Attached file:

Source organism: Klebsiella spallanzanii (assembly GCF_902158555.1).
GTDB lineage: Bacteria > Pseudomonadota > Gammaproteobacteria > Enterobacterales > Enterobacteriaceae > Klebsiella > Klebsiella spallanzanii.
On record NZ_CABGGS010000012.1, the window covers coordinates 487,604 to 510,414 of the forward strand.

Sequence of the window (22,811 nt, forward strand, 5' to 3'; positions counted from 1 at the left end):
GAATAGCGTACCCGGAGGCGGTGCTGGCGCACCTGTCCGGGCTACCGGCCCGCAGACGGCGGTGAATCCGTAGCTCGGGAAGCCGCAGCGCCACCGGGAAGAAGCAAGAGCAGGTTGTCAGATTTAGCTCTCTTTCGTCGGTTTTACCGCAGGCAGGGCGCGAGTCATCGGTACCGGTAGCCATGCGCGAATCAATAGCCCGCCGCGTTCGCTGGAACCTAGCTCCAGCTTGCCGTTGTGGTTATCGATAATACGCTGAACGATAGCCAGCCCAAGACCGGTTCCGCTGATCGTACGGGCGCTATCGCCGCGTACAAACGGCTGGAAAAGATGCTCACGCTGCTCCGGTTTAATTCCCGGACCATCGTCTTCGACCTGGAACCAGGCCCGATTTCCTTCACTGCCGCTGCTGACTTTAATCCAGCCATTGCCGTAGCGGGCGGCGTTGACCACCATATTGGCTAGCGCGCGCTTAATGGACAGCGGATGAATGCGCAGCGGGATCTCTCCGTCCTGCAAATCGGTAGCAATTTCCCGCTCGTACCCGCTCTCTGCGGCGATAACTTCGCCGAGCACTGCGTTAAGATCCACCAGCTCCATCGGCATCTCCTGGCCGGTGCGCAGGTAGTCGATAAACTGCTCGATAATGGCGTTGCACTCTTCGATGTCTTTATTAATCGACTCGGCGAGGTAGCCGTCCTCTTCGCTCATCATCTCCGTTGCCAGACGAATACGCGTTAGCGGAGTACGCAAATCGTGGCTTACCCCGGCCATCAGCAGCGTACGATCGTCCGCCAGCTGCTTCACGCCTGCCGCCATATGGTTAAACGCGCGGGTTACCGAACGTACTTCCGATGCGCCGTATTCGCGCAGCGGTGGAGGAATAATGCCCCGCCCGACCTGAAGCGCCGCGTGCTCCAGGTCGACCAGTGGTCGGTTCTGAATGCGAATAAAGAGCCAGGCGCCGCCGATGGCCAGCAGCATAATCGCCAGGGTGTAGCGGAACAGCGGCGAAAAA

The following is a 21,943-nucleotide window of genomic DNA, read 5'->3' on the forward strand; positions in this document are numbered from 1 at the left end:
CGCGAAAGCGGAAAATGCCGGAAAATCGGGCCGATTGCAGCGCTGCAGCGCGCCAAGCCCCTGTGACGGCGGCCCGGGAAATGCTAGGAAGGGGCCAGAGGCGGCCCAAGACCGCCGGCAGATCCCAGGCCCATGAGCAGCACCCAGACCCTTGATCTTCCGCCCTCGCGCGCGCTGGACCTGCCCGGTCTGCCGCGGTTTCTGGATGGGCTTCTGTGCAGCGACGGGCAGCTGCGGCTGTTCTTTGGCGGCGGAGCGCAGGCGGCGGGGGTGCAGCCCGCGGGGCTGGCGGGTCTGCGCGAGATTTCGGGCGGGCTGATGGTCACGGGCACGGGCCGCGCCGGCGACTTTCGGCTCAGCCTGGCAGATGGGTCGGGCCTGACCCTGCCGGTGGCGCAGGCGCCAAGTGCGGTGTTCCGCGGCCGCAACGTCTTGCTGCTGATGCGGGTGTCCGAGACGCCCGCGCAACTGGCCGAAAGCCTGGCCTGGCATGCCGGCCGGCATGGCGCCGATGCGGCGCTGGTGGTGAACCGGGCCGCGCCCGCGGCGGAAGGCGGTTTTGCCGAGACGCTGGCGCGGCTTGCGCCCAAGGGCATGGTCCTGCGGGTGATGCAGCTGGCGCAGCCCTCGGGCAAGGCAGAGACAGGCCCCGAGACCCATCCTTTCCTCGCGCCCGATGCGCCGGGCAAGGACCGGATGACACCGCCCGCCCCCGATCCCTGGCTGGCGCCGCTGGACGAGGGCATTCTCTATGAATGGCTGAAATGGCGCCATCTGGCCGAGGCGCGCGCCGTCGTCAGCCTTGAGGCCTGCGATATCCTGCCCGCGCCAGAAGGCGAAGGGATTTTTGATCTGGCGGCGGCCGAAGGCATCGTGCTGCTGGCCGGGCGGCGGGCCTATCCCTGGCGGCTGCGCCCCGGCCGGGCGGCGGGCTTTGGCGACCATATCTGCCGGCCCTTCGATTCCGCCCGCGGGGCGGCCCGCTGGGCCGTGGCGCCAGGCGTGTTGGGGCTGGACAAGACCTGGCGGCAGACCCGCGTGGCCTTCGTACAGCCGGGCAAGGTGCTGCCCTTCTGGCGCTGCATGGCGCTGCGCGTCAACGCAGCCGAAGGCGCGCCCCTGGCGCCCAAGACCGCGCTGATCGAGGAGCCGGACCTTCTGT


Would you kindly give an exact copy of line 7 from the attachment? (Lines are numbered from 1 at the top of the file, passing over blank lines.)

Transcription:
CGCGAAAGCGGAAAATGCCGGAAAATCGGGCCGATTGCAGCGCTGCAGCGCGCCAAGCCCCTGTGACGGCGGCCCGGGAAATGCTAGGAAGGGGCCAGAGGCGGCCCAAGACCGCCGGCAGATCCCAGGCCCATGAGCAGCACCCAGACCCTTGATCTTCCGCCCTCGCGCGCGCTGGACCTGCCCGGTCTGCCGCGGTTTCTGGATGGGCTTCTGTGCAGCGACGGGCAGCTGCGGCTGTTCTTTGGCGGCGGAGCGCAGGCGGCGGGGGTGCAGCCCGCGGGGCTGGCGGGTCTGCGCGAGATTTCGGGCGGGCTGATGGTCACGGGCACGGGCCGCGCCGGCGACTTTCGGCTCAGCCTGGCAGATGGGTCGGGCCTGACCCTGCCGGTGGCGCAGGCGCCAAGTGCGGTGTTCCGCGGCCGCAACGTCTTGCTGCTGATGCGGGTGTCCGAGACGCCCGCGCAACTGGCCGAAAGCCTGGCCTGGCATGCCGGCCGGCATGGCGCCGATGCGGCGCTGGTGGTGAACCGGGCCGCGCCCGCGGCGGAAGGCGGTTTTGCCGAGACGCTGGCGCGGCTTGCGCCCAAGGGCATGGTCCTGCGGGTGATGCAGCTGGCGCAGCCCTCGGGCAAGGCAGAGACAGGCCCCGAGACCCATCCTTTCCTCGCGCCCGATGCGCCGGGCAAGGACCGGATGACACCGCCCGCCCCCGATCCCTGGCTGGCGCCGCTGGACGAGGGCATTCTCTATGAATGGCTGAAATGGCGCCATCTGGCCGAGGCGCGCGCCGTCGTCAGCCTTGAGGCCTGCGATATCCTGCCCGCGCCAGAAGGCGAAGGGATTTTTGATCTGGCGGCGGCCGAAGGCATCGTGCTGCTGGCCGGGCGGCGGGCCTATCCCTGGCGGCTGCGCCCCGGCCGGGCGGCGGGCTTTGGCGACCATATCTGCCGGCCCTTCGATTCCGCCCGCGGGGCGGCCCGCTGGGCCGTGGCGCCAGGCGTGTTGGGGCTGGACAAGACCTGGCGGCAGACCCGCGTGGCCTTCGTACAGCCGGGCAAGGTGCTGCCCTTCTGGCGCTGCATGGCGCTGCGCGTCAACGCAGCCGAAGGCGCGCCCCTGGCGCCCAAGACCGCGCTGATCGAGGAGCCGGACCTTCTGT